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Available Amidst Covid-19

We continue to be open and working remotely during the hours of 8 a.m. to 6 p.m. Monday through Friday during the Coronavirus response.

We continue to accept new cases and work on our existing cases. Feel free to call today.

Lemon Law Deadlines and You

A common refrain heard from many lemon law attorneys is “don’t wait, contact us today.” There’s more to that than you might think. Every state lemon law as well as the federal Magnuson-Moss Warranty Act protect consumers against defective vehicles. However consumers must report those defects within a certain period of time to take advantage of those protections, otherwise they run afoul of the law’s statute of limitations. It benefits both the consumer and their attorney when the consumer acts promptly after noticing a defect, so the attorney has all the time they need to leverage the lemon law’s provisions to get consumers the compensation they deserve.

Lemon laws throughout the United States protect consumers from what attorneys call “nonconformities,” better known as defects. These problems range from minor issues (strange smells, unidentifiable rattles) to major problems (malfunctioning safety systems, engines that won’t start, brakes that fail). Warranties are written under the pretense the vehicle will function properly, so problems like these throw the vehicle out of conformity with its warranty: hence the term nonconformity. Just because a problem is minor doesn’t make it any less of a defect; even seemingly trifling issues can affect a vehicle’s resale value and negatively affect you.

Statutes of limitations are laws that effectively grant deadlines for initiating legal proceedings. Once the proscribed time period expires, a claim cannot be filed or would be dismissed on statutory grounds. United States law has statutes of limitations for both civil and criminal claims, though particularly serious criminal claims have no statutes of limitations. The statute lengths can also vary from state to state for their particular laws, which can also differ from the statutes for federal laws. Qualified, experienced lemon law attorneys know how these statutes work and how best to work within their limits to make sure your lemon law claim not only sees the light of day but makes its way through the legal system.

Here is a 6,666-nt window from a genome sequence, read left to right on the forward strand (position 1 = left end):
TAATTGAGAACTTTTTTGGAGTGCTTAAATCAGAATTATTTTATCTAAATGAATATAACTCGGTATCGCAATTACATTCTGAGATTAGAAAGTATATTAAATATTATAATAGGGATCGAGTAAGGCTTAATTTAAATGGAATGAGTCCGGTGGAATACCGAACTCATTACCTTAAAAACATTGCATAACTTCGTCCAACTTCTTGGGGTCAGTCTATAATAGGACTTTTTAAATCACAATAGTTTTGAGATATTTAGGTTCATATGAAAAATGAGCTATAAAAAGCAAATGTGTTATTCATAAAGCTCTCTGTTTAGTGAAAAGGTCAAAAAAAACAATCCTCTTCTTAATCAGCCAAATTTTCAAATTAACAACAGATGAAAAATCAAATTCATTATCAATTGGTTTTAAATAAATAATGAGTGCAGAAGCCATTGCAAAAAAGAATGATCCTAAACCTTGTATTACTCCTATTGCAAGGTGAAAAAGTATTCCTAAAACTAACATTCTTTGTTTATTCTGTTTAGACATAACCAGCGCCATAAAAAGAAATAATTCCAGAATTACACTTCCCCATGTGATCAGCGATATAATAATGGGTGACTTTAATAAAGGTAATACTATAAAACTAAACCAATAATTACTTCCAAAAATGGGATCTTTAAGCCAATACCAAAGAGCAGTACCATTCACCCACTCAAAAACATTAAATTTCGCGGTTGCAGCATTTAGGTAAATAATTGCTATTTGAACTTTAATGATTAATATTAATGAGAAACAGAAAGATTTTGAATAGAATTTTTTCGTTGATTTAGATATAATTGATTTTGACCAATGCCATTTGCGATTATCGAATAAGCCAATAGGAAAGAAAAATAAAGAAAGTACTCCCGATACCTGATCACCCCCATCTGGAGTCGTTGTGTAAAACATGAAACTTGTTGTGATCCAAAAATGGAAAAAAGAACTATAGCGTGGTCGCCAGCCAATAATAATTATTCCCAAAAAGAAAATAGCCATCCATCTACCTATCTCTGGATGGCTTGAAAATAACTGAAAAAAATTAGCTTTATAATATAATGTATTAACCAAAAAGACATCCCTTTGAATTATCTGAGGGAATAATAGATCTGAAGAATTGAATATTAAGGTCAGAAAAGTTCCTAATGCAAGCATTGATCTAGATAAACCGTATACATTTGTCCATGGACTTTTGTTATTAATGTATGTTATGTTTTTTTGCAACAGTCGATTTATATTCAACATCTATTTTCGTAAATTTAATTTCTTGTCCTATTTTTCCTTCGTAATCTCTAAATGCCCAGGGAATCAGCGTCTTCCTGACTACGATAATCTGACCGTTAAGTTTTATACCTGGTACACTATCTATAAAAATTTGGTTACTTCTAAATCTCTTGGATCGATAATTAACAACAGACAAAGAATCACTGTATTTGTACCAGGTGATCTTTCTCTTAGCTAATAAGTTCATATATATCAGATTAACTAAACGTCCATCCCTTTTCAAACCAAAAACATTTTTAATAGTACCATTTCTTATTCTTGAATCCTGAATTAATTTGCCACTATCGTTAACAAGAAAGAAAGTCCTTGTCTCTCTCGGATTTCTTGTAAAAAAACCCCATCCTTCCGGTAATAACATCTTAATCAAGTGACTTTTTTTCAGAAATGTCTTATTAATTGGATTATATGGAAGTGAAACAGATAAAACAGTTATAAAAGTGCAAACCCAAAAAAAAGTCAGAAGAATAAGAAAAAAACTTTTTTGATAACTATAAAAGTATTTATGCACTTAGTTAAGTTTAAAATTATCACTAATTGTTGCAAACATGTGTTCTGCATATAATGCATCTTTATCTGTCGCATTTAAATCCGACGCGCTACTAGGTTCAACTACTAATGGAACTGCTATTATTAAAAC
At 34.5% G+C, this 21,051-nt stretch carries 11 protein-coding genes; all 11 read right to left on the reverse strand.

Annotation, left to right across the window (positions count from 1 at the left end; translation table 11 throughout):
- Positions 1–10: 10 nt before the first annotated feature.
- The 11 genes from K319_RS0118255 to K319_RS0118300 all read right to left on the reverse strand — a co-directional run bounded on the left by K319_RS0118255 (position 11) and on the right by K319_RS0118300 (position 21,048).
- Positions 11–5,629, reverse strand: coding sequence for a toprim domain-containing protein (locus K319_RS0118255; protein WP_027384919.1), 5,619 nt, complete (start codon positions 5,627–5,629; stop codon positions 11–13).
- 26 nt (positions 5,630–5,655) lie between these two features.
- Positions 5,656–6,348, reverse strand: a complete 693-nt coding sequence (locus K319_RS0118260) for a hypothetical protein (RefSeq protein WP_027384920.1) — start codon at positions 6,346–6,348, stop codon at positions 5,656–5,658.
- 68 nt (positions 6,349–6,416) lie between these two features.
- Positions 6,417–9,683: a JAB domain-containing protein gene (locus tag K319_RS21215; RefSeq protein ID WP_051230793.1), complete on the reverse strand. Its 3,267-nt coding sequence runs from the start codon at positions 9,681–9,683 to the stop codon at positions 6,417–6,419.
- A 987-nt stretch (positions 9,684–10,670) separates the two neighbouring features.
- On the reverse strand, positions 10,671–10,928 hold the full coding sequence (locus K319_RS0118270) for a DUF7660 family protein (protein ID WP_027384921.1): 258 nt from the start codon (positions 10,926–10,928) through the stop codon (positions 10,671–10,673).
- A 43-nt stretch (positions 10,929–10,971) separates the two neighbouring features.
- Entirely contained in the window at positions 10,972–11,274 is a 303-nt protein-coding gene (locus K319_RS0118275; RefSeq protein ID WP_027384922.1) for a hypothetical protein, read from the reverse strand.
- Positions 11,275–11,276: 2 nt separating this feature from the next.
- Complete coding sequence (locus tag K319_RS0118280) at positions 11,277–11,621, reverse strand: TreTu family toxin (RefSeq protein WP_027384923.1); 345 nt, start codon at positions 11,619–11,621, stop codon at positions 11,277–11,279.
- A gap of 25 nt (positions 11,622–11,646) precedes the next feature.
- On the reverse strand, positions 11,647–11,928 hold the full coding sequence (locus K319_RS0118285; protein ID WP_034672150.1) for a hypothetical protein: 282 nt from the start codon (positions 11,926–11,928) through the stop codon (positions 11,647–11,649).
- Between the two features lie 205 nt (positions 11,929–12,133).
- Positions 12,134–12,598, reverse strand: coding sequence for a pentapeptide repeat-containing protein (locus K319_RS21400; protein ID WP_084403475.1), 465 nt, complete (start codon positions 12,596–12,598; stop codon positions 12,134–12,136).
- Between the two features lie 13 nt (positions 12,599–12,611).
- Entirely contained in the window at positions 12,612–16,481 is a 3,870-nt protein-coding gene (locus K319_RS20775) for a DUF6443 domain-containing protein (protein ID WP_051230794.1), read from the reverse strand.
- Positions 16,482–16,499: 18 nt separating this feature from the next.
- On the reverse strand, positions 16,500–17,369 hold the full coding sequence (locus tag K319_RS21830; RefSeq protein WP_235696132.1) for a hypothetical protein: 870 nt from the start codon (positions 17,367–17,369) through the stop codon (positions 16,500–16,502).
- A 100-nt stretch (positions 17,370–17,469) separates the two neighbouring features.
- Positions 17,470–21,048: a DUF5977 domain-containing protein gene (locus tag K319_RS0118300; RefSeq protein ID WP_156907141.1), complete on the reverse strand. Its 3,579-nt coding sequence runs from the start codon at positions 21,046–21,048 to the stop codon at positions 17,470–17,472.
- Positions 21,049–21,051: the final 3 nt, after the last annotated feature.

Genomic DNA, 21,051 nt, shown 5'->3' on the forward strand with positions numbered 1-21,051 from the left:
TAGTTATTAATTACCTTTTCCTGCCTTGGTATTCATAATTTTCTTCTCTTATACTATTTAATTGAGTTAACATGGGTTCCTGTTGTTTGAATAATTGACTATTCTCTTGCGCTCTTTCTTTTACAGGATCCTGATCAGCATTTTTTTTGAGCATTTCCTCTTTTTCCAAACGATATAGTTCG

Each state’s lemon law has its own statutes and deadlines. Texas consumers, for example, must file a state lemon law complaint no later than 42 months from the date the warranty became active. However, if the consumer drives the vehicle 20,000 in the first year after the vehicle’s delivery, the consumer would need to file the Texas state lemon law complaint before the car traveled another 4,000 miles, even if that occurs before the expiration of the 42 months mentioned above. Importantly, a Texas consumer should seek the assistance of a lemon law attorney to determine the time remaining, if any, to file a Texas state lemon law claim, and whether they should still try to file a claim depending on their specific circumstances.

Within that statute of limitations, a vehicle must hit certain requirements before it becomes a lemon. Those requirements differ throughout the United States. Vehicles in Texas, for example, must pass one of three “tests” before officially becoming a lemon vehicle: the four times test, the serious safety hazard test, or the 30 day test.

A vehicle passes the four times test if it’s been taken to a dealership for repairs two times for the same problem or defect within the first year or 12,000 miles, whichever comes first, and twice more during the first 12 months or 12,000 miles following the first repair attempt without the problem being fixed.